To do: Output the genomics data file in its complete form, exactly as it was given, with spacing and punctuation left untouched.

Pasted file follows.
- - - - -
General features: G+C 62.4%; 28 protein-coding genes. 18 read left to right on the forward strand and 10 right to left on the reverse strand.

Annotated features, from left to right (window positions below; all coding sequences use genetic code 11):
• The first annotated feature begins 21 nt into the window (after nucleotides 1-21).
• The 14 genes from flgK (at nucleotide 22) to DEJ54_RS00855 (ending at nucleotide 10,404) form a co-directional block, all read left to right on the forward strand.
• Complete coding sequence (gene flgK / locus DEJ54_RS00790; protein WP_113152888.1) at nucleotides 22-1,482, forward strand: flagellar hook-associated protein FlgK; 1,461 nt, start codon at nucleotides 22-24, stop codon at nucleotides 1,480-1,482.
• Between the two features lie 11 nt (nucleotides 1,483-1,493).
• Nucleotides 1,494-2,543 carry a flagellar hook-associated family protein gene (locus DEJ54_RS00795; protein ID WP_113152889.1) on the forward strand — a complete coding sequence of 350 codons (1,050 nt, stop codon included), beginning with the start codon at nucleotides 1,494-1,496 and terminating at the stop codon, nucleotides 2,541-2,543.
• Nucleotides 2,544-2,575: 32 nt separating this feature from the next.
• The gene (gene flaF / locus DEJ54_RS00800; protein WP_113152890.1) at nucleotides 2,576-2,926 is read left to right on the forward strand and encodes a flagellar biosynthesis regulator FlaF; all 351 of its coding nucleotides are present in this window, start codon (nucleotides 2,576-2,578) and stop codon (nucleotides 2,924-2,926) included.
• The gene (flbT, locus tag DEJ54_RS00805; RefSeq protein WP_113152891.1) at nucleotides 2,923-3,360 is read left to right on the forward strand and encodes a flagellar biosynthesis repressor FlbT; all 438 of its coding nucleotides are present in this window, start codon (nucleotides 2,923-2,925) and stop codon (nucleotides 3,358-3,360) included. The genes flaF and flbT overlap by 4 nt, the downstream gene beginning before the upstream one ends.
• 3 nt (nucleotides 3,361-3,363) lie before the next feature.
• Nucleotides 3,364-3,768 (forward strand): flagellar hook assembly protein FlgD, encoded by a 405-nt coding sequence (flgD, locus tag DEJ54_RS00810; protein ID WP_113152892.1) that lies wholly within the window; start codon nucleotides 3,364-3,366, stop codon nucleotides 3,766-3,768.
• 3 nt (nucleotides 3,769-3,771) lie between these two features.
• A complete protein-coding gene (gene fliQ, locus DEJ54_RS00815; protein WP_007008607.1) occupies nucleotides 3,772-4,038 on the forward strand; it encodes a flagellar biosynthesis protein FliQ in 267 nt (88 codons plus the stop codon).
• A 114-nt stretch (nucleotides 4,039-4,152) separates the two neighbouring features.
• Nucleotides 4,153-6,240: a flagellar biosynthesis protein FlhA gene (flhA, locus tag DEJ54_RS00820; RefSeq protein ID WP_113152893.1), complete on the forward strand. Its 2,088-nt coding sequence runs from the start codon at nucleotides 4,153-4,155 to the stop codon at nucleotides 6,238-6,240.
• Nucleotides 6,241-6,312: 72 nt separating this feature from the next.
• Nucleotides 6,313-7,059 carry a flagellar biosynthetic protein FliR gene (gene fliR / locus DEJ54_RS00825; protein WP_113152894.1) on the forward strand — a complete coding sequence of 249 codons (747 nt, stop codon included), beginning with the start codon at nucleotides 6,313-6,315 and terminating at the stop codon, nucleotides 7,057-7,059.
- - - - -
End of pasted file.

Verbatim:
General features: G+C 62.4%; 28 protein-coding genes. 18 read left to right on the forward strand and 10 right to left on the reverse strand.

Annotated features, from left to right (window positions below; all coding sequences use genetic code 11):
• The first annotated feature begins 21 nt into the window (after nucleotides 1-21).
• The 14 genes from flgK (at nucleotide 22) to DEJ54_RS00855 (ending at nucleotide 10,404) form a co-directional block, all read left to right on the forward strand.
• Complete coding sequence (gene flgK / locus DEJ54_RS00790; protein WP_113152888.1) at nucleotides 22-1,482, forward strand: flagellar hook-associated protein FlgK; 1,461 nt, start codon at nucleotides 22-24, stop codon at nucleotides 1,480-1,482.
• Between the two features lie 11 nt (nucleotides 1,483-1,493).
• Nucleotides 1,494-2,543 carry a flagellar hook-associated family protein gene (locus DEJ54_RS00795; protein ID WP_113152889.1) on the forward strand — a complete coding sequence of 350 codons (1,050 nt, stop codon included), beginning with the start codon at nucleotides 1,494-1,496 and terminating at the stop codon, nucleotides 2,541-2,543.
• Nucleotides 2,544-2,575: 32 nt separating this feature from the next.
• The gene (gene flaF / locus DEJ54_RS00800; protein WP_113152890.1) at nucleotides 2,576-2,926 is read left to right on the forward strand and encodes a flagellar biosynthesis regulator FlaF; all 351 of its coding nucleotides are present in this window, start codon (nucleotides 2,576-2,578) and stop codon (nucleotides 2,924-2,926) included.
• The gene (flbT, locus tag DEJ54_RS00805; RefSeq protein WP_113152891.1) at nucleotides 2,923-3,360 is read left to right on the forward strand and encodes a flagellar biosynthesis repressor FlbT; all 438 of its coding nucleotides are present in this window, start codon (nucleotides 2,923-2,925) and stop codon (nucleotides 3,358-3,360) included. The genes flaF and flbT overlap by 4 nt, the downstream gene beginning before the upstream one ends.
• 3 nt (nucleotides 3,361-3,363) lie before the next feature.
• Nucleotides 3,364-3,768 (forward strand): flagellar hook assembly protein FlgD, encoded by a 405-nt coding sequence (flgD, locus tag DEJ54_RS00810; protein ID WP_113152892.1) that lies wholly within the window; start codon nucleotides 3,364-3,366, stop codon nucleotides 3,766-3,768.
• 3 nt (nucleotides 3,769-3,771) lie between these two features.
• A complete protein-coding gene (gene fliQ, locus DEJ54_RS00815; protein WP_007008607.1) occupies nucleotides 3,772-4,038 on the forward strand; it encodes a flagellar biosynthesis protein FliQ in 267 nt (88 codons plus the stop codon).
• A 114-nt stretch (nucleotides 4,039-4,152) separates the two neighbouring features.
• Nucleotides 4,153-6,240: a flagellar biosynthesis protein FlhA gene (flhA, locus tag DEJ54_RS00820; RefSeq protein ID WP_113152893.1), complete on the forward strand. Its 2,088-nt coding sequence runs from the start codon at nucleotides 4,153-4,155 to the stop codon at nucleotides 6,238-6,240.
• Nucleotides 6,241-6,312: 72 nt separating this feature from the next.
• Nucleotides 6,313-7,059 carry a flagellar biosynthetic protein FliR gene (gene fliR / locus DEJ54_RS00825; protein WP_113152894.1) on the forward strand — a complete coding sequence of 249 codons (747 nt, stop codon included), beginning with the start codon at nucleotides 6,313-6,315 and terminating at the stop codon, nucleotides 7,057-7,059.